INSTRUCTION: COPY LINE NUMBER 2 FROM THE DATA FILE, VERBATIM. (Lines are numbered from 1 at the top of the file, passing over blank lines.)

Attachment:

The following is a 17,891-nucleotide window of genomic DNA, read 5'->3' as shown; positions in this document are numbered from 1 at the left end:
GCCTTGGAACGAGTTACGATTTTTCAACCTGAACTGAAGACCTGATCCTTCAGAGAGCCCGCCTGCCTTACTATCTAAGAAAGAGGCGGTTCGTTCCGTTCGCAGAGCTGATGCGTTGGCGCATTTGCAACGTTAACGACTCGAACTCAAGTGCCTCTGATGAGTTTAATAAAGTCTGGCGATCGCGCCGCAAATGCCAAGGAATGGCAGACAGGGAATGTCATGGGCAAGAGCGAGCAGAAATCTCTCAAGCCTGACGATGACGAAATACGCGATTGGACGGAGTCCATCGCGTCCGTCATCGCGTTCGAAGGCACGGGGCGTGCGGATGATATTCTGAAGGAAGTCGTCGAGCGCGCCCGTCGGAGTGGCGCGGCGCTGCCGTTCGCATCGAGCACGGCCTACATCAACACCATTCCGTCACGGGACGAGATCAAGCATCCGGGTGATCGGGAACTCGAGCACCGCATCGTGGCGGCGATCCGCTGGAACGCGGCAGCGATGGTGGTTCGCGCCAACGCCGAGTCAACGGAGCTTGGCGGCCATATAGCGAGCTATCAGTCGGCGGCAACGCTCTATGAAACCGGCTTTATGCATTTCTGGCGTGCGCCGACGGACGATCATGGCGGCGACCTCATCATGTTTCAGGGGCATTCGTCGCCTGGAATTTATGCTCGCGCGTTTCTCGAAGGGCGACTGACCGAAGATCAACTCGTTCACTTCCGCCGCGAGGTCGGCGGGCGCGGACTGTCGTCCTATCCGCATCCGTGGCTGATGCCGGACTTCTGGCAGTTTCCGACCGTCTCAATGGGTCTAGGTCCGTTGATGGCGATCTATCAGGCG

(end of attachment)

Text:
GCCTTGGAACGAGTTACGATTTTTCAACCTGAACTGAAGACCTGATCCTTCAGAGAGCCCGCCTGCCTTACTATCTAAGAAAGAGGCGGTTCGTTCCGTTCGCAGAGCTGATGCGTTGGCGCATTTGCAACGTTAACGACTCGAACTCAAGTGCCTCTGATGAGTTTAATAAAGTCTGGCGATCGCGCCGCAAATGCCAAGGAATGGCAGACAGGGAATGTCATGGGCAAGAGCGAGCAGAAATCTCTCAAGCCTGACGATGACGAAATACGCGATTGGACGGAGTCCATCGCGTCCGTCATCGCGTTCGAAGGCACGGGGCGTGCGGATGATATTCTGAAGGAAGTCGTCGAGCGCGCCCGTCGGAGTGGCGCGGCGCTGCCGTTCGCATCGAGCACGGCCTACATCAACACCATTCCGTCACGGGACGAGATCAAGCATCCGGGTGATCGGGAACTCGAGCACCGCATCGTGGCGGCGATCCGCTGGAACGCGGCAGCGATGGTGGTTCGCGCCAACGCCGAGTCAACGGAGCTTGGCGGCCATATAGCGAGCTATCAGTCGGCGGCAACGCTCTATGAAACCGGCTTTATGCATTTCTGGCGTGCGCCGACGGACGATCATGGCGGCGACCTCATCATGTTTCAGGGGCATTCGTCGCCTGGAATTTATGCTCGCGCGTTTCTCGAAGGGCGACTGACCGAAGATCAACTCGTTCACTTCCGCCGCGAGGTCGGCGGGCGCGGACTGTCGTCCTATCCGCATCCGTGGCTGATGCCGGACTTCTGGCAGTTTCCGACCGTCTCAATGGGTCTAGGTCCGTTGATGGCGATCTATCAGGCG